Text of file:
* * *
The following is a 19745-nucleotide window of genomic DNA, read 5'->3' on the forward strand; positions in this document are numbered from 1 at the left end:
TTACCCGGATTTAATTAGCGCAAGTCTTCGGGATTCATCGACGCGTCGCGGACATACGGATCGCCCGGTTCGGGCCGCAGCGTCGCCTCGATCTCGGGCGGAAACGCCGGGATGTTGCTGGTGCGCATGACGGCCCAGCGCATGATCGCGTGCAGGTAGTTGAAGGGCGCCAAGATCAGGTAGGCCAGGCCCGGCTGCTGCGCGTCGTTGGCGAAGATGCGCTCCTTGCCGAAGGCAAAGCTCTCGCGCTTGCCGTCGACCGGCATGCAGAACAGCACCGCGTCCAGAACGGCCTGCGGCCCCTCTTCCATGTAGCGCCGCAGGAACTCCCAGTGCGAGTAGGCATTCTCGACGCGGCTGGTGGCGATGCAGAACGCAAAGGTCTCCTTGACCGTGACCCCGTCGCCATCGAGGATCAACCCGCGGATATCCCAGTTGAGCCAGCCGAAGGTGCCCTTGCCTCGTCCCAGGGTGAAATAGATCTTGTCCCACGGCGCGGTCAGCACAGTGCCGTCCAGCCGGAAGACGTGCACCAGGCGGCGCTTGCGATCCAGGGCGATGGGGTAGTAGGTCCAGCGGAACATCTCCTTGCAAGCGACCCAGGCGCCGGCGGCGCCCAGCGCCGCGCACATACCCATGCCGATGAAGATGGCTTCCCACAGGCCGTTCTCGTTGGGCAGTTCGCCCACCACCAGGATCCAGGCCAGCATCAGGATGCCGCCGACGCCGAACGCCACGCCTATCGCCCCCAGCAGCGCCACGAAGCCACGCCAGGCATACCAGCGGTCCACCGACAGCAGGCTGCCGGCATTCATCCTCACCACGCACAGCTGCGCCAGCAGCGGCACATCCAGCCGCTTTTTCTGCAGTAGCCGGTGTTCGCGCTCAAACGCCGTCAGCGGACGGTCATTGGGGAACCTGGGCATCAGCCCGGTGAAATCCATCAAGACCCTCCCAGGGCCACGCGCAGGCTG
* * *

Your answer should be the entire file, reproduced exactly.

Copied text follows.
The following is a 19745-nucleotide window of genomic DNA, read 5'->3' on the forward strand; positions in this document are numbered from 1 at the left end:
TTACCCGGATTTAATTAGCGCAAGTCTTCGGGATTCATCGACGCGTCGCGGACATACGGATCGCCCGGTTCGGGCCGCAGCGTCGCCTCGATCTCGGGCGGAAACGCCGGGATGTTGCTGGTGCGCATGACGGCCCAGCGCATGATCGCGTGCAGGTAGTTGAAGGGCGCCAAGATCAGGTAGGCCAGGCCCGGCTGCTGCGCGTCGTTGGCGAAGATGCGCTCCTTGCCGAAGGCAAAGCTCTCGCGCTTGCCGTCGACCGGCATGCAGAACAGCACCGCGTCCAGAACGGCCTGCGGCCCCTCTTCCATGTAGCGCCGCAGGAACTCCCAGTGCGAGTAGGCATTCTCGACGCGGCTGGTGGCGATGCAGAACGCAAAGGTCTCCTTGACCGTGACCCCGTCGCCATCGAGGATCAACCCGCGGATATCCCAGTTGAGCCAGCCGAAGGTGCCCTTGCCTCGTCCCAGGGTGAAATAGATCTTGTCCCACGGCGCGGTCAGCACAGTGCCGTCCAGCCGGAAGACGTGCACCAGGCGGCGCTTGCGATCCAGGGCGATGGGGTAGTAGGTCCAGCGGAACATCTCCTTGCAAGCGACCCAGGCGCCGGCGGCGCCCAGCGCCGCGCACATACCCATGCCGATGAAGATGGCTTCCCACAGGCCGTTCTCGTTGGGCAGTTCGCCCACCACCAGGATCCAGGCCAGCATCAGGATGCCGCCGACGCCGAACGCCACGCCTATCGCCCCCAGCAGCGCCACGAAGCCACGCCAGGCATACCAGCGGTCCACCGACAGCAGGCTGCCGGCATTCATCCTCACCACGCACAGCTGCGCCAGCAGCGGCACATCCAGCCGCTTTTTCTGCAGTAGCCGGTGTTCGCGCTCAAACGCCGTCAGCGGACGGTCATTGGGGAACCTGGGCATCAGCCCGGTGAAATCCATCAAGACCCTCCCAGGGCCACGCGCAGGCTG